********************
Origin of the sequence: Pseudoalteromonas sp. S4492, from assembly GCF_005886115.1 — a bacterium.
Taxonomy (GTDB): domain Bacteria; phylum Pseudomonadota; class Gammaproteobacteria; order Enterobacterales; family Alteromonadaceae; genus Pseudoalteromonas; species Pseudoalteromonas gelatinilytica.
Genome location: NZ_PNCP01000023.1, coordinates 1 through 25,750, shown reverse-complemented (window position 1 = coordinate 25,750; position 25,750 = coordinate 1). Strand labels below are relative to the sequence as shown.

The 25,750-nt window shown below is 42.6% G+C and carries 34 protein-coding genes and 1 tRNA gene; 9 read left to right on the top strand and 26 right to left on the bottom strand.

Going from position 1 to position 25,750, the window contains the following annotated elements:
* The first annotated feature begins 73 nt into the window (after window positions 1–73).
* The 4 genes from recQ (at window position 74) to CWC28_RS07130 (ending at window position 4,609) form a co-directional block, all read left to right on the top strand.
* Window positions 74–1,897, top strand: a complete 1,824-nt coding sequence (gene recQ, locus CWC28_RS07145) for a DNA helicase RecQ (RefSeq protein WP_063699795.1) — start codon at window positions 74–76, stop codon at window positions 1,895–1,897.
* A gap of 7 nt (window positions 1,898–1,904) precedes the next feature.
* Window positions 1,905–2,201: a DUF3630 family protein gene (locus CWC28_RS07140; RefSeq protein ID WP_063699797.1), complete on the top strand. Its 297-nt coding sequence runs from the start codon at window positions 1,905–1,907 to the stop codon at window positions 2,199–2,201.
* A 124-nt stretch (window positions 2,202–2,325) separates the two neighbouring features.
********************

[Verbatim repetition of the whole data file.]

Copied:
Origin of the sequence: Pseudoalteromonas sp. S4492, from assembly GCF_005886115.1 — a bacterium.
Taxonomy (GTDB): domain Bacteria; phylum Pseudomonadota; class Gammaproteobacteria; order Enterobacterales; family Alteromonadaceae; genus Pseudoalteromonas; species Pseudoalteromonas gelatinilytica.
Genome location: NZ_PNCP01000023.1, coordinates 1 through 25,750, shown reverse-complemented (window position 1 = coordinate 25,750; position 25,750 = coordinate 1). Strand labels below are relative to the sequence as shown.

The 25,750-nt window shown below is 42.6% G+C and carries 34 protein-coding genes and 1 tRNA gene; 9 read left to right on the top strand and 26 right to left on the bottom strand.

Going from position 1 to position 25,750, the window contains the following annotated elements:
* The first annotated feature begins 73 nt into the window (after window positions 1–73).
* The 4 genes from recQ (at window position 74) to CWC28_RS07130 (ending at window position 4,609) form a co-directional block, all read left to right on the top strand.
* Window positions 74–1,897, top strand: a complete 1,824-nt coding sequence (gene recQ, locus CWC28_RS07145) for a DNA helicase RecQ (RefSeq protein WP_063699795.1) — start codon at window positions 74–76, stop codon at window positions 1,895–1,897.
* A gap of 7 nt (window positions 1,898–1,904) precedes the next feature.
* Window positions 1,905–2,201: a DUF3630 family protein gene (locus CWC28_RS07140; RefSeq protein ID WP_063699797.1), complete on the top strand. Its 297-nt coding sequence runs from the start codon at window positions 1,905–1,907 to the stop codon at window positions 2,199–2,201.
* A 124-nt stretch (window positions 2,202–2,325) separates the two neighbouring features.